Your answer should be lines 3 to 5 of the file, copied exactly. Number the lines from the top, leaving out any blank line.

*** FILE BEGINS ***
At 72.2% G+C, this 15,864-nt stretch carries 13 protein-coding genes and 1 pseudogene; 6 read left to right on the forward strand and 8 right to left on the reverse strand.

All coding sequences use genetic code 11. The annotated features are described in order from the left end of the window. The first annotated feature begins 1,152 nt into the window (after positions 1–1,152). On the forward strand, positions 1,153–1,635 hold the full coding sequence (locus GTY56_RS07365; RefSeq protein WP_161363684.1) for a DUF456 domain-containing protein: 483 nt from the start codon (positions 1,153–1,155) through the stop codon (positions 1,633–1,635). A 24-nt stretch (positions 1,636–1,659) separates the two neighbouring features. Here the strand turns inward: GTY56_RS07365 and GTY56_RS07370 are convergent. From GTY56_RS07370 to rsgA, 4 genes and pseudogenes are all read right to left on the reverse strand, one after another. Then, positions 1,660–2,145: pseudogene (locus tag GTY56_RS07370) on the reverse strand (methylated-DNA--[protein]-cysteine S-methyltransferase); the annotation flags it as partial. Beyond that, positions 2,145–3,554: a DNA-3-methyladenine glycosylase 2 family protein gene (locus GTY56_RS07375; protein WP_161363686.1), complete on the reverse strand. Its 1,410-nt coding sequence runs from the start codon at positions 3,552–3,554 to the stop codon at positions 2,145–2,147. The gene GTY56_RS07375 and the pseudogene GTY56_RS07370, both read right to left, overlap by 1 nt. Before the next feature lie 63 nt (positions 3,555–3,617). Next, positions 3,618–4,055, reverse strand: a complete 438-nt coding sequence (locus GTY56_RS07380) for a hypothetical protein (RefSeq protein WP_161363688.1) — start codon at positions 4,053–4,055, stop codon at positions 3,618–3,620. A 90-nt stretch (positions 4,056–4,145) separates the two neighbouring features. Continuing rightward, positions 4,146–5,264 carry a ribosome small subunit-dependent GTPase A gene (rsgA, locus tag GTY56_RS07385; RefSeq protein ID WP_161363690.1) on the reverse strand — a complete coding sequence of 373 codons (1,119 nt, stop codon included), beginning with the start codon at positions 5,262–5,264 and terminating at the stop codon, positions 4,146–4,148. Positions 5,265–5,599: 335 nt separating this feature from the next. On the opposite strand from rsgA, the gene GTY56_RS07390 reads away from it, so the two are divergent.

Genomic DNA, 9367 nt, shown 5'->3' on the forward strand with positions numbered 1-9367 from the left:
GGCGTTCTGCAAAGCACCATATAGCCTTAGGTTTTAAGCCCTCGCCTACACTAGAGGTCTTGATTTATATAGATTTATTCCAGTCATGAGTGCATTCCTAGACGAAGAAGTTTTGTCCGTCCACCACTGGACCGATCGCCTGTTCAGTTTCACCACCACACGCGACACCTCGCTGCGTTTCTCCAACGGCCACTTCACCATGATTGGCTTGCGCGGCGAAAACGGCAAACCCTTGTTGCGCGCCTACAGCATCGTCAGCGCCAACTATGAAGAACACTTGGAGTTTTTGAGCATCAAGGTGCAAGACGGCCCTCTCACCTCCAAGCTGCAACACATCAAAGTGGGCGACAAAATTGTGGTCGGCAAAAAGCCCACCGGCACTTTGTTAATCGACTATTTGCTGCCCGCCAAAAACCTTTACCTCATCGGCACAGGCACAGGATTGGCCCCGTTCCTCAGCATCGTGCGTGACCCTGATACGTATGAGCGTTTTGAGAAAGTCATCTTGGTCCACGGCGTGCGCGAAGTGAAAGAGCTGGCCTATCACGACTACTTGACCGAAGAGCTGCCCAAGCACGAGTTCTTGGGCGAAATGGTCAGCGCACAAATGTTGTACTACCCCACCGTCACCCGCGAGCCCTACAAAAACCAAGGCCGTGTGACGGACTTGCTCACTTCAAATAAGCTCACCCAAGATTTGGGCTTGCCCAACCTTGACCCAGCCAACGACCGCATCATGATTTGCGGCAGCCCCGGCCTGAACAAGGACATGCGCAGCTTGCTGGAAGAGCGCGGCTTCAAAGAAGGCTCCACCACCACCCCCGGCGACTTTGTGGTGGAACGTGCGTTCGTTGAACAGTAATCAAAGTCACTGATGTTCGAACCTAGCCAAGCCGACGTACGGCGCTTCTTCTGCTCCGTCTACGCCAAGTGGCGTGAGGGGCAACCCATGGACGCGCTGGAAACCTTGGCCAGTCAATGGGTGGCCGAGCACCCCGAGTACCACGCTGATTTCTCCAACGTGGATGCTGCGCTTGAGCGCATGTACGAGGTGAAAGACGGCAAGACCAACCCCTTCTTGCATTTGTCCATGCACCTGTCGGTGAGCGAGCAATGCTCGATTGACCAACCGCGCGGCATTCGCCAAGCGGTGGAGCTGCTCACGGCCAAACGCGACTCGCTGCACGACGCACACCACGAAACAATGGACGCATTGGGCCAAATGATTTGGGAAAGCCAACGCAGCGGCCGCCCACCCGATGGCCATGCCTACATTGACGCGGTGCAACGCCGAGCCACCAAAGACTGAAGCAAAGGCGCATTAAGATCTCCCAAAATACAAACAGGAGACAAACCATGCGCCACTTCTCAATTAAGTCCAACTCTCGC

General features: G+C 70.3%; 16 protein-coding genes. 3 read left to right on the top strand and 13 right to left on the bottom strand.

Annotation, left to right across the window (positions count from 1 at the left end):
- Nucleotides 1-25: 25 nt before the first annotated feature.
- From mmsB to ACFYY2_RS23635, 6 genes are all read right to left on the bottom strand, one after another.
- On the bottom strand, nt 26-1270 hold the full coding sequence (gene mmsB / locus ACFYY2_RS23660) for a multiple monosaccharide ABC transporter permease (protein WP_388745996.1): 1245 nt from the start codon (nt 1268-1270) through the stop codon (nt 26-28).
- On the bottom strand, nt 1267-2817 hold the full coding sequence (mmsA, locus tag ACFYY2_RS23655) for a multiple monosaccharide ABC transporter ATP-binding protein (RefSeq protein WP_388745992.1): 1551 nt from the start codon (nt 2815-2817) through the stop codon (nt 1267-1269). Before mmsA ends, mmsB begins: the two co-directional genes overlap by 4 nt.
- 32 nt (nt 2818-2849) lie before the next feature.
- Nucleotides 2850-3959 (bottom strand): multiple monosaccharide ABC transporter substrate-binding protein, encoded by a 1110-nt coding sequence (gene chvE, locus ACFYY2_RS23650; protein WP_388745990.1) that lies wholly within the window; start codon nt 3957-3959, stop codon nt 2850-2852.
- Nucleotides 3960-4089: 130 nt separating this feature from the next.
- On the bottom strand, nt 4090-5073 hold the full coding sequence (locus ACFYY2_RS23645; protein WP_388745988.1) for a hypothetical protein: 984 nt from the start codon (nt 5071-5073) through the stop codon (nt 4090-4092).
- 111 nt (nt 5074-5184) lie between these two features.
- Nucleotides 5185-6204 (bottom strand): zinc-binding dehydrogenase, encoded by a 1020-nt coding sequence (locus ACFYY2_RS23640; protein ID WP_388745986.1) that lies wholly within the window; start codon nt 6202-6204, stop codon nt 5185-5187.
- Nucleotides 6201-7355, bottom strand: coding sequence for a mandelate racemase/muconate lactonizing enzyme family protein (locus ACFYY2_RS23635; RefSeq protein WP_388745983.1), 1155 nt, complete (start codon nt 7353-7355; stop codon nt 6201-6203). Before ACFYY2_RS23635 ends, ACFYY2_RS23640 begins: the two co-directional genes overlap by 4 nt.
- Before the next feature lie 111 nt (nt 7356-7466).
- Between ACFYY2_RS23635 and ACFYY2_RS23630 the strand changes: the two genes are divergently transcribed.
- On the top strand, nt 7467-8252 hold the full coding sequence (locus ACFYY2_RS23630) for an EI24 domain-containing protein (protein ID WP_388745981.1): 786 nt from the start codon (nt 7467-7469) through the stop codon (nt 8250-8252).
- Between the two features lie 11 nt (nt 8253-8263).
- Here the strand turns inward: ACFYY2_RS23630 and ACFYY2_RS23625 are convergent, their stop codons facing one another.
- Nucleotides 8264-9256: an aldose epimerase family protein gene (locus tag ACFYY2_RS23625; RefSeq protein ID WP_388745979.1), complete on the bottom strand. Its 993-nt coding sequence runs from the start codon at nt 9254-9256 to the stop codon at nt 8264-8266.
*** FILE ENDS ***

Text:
Genomic DNA, 9367 nt, shown 5'->3' on the forward strand with positions numbered 1-9367 from the left:
GGCGTTCTGCAAAGCACCATATAGCCTTAGGTTTTAAGCCCTCGCCTACACTAGAGGTCTTGATTTATATAGATTTATTCCAGTCATGAGTGCATTCCTAGACGAAGAAGTTTTGTCCGTCCACCACTGGACCGATCGCCTGTTCAGTTTCACCACCACACGCGACACCTCGCTGCGTTTCTCCAACGGCCACTTCACCATGATTGGCTTGCGCGGCGAAAACGGCAAACCCTTGTTGCGCGCCTACAGCATCGTCAGCGCCAACTATGAAGAACACTTGGAGTTTTTGAGCATCAAGGTGCAAGACGGCCCTCTCACCTCCAAGCTGCAACACATCAAAGTGGGCGACAAAATTGTGGTCGGCAAAAAGCCCACCGGCACTTTGTTAATCGACTATTTGCTGCCCGCCAAAAACCTTTACCTCATCGGCACAGGCACAGGATTGGCCCCGTTCCTCAGCATCGTGCGTGACCCTGATACGTATGAGCGTTTTGAGAAAGTCATCTTGGTCCACGGCGTGCGCGAAGTGAAAGAGCTGGCCTATCACGACTACTTGACCGAAGAGCTGCCCAAGCACGAGTTCTTGGGCGAAATGGTCAGCGCACAAATGTTGTACTACCCCACCGTCACCCGCGAGCCCTACAAAAACCAAGGCCGTGTGACGGACTTGCTCACTTCAAATAAGCTCACCCAAGATTTGGGCTTGCCCAACCTTGACCCAGCCAACGACCGCATCATGATTTGCGGCAGCCCCGGCCTGAACAAGGACATGCGCAGCTTGCTGGAAGAGCGCGGCTTCAAAGAAGGCTCCACCACCACCCCCGGCGACTTTGTGGTGGAACGTGCGTTCGTTGAACAGTAATCAAAGTCACTGATGTTCGAACCTAGCCAAGCCGACGTACGGCGCTTCTTCTGCTCCGTCTACGCCAAGTGGCGTGAGGGGCAACCCATGGACGCGCTGGAAACCTTGGCCAGTCAATGGGTGGCCGAGCACCCCGAGTACCACGCTGATTTCTCCAACGTGGATGCTGCGCTTGAGCGCATGTACGAGGTGAAAGACGGCAAGACCAACCCCTTCTTGCATTTGTCCATGCACCTGTCGGTGAGCGAGCAATGCTCGATTGACCAACCGCGCGGCATTCGCCAAGCGGTGGAGCTGCTCACGGCCAAACGCGACTCGCTGCACGACGCACACCACGAAACAATGGACGCATTGGGCCAAATGATTTGGGAAAGCCAACGCAGCGGCCGCCCACCCGATGGCCATGCCTACATTGACGCGGTGCAACGCCGAGCCACCAAAGACTGAAGCAAAGGCGCATTAAGATCTCCCAAAATACAAACAGGAGACAAACCATGCGCCACTTCTCAATTAAGTCCAACTCTCGC

General features: G+C 70.3%; 16 protein-coding genes. 3 read left to right on the top strand and 13 right to left on the bottom strand.